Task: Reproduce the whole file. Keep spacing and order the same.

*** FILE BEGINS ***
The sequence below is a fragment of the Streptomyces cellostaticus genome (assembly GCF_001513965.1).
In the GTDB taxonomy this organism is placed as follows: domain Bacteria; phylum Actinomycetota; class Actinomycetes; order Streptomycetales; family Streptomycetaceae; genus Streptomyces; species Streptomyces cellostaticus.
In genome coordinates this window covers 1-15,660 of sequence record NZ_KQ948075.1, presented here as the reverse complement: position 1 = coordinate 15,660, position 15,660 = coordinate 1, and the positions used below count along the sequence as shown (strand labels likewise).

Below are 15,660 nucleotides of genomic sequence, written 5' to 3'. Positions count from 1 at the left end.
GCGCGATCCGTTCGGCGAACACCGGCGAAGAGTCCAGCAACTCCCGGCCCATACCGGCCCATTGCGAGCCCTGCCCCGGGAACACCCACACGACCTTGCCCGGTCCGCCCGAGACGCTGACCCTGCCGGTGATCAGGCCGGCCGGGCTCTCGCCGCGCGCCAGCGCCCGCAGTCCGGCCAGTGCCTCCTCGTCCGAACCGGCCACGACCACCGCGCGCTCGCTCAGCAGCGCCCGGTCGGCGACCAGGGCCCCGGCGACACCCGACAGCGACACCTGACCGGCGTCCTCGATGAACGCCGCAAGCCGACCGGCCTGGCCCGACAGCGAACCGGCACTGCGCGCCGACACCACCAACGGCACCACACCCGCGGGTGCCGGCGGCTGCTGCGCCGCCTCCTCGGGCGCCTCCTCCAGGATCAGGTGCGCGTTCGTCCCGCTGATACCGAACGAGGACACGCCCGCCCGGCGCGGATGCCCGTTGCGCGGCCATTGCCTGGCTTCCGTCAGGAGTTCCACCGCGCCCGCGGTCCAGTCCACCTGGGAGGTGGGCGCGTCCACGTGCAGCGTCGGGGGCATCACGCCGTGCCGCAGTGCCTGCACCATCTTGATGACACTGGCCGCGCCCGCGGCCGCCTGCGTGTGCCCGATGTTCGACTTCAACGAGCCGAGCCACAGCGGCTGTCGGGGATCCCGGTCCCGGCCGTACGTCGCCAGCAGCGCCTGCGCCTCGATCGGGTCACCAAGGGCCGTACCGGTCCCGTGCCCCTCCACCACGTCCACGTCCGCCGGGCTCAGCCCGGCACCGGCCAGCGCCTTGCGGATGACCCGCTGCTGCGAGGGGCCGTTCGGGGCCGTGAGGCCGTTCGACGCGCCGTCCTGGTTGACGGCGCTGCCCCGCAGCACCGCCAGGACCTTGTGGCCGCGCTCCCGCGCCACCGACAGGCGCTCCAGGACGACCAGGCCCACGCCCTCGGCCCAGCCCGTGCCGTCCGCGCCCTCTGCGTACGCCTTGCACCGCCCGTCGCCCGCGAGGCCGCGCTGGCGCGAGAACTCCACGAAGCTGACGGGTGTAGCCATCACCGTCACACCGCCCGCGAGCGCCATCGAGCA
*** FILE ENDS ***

The sequence below is a fragment of the Streptomyces cellostaticus genome (assembly GCF_001513965.1).
In the GTDB taxonomy this organism is placed as follows: domain Bacteria; phylum Actinomycetota; class Actinomycetes; order Streptomycetales; family Streptomycetaceae; genus Streptomyces; species Streptomyces cellostaticus.
In genome coordinates this window covers 1-15,660 of sequence record NZ_KQ948075.1, presented here as the reverse complement: position 1 = coordinate 15,660, position 15,660 = coordinate 1, and the positions used below count along the sequence as shown (strand labels likewise).

Below are 15,660 nucleotides of genomic sequence, written 5' to 3'. Positions count from 1 at the left end.
GCGCGATCCGTTCGGCGAACACCGGCGAAGAGTCCAGCAACTCCCGGCCCATACCGGCCCATTGCGAGCCCTGCCCCGGGAACACCCACACGACCTTGCCCGGTCCGCCCGAGACGCTGACCCTGCCGGTGATCAGGCCGGCCGGGCTCTCGCCGCGCGCCAGCGCCCGCAGTCCGGCCAGTGCCTCCTCGTCCGAACCGGCCACGACCACCGCGCGCTCGCTCAGCAGCGCCCGGTCGGCGACCAGGGCCCCGGCGACACCCGACAGCGACACCTGACCGGCGTCCTCGATGAACGCCGCAAGCCGACCGGCCTGGCCCGACAGCGAACCGGCACTGCGCGCCGACACCACCAACGGCACCACACCCGCGGGTGCCGGCGGCTGCTGCGCCGCCTCCTCGGGCGCCTCCTCCAGGATCAGGTGCGCGTTCGTCCCGCTGATACCGAACGAGGACACGCCCGCCCGGCGCGGATGCCCGTTGCGCGGCCATTGCCTGGCTTCCGTCAGGAGTTCCACCGCGCCCGCGGTCCAGTCCACCTGGGAGGTGGGCGCGTCCACGTGCAGCGTCGGGGGCATCACGCCGTGCCGCAGTGCCTGCACCATCTTGATGACACTGGCCGCGCCCGCGGCCGCCTGCGTGTGCCCGATGTTCGACTTCAACGAGCCGAGCCACAGCGGCTGTCGGGGATCCCGGTCCCGGCCGTACGTCGCCAGCAGCGCCTGCGCCTCGATCGGGTCACCAAGGGCCGTACCGGTCCCGTGCCCCTCCACCACGTCCACGTCCGCCGGGCTCAGCCCGGCACCGGCCAGCGCCTTGCGGATGACCCGCTGCTGCGAGGGGCCGTTCGGGGCCGTGAGGCCGTTCGACGCGCCGTCCTGGTTGACGGCGCTGCCCCGCAGCACCGCCAGGACCTTGTGGCCGCGCTCCCGCGCCACCGACAGGCGCTCCAGGACGACCAGGCCCACGCCCTCGGCCCAGCCCGTGCCGTCCGCGCCCTCTGCGTACGCCTTGCACCGCCCGTCGCCCGCGAGGCCGCGCTGGCGCGAGAACTCCACGAAGCTGACGGGTGTAGCCATCACCGTCACACCGCCCGCGAGCGCCATCGAGCA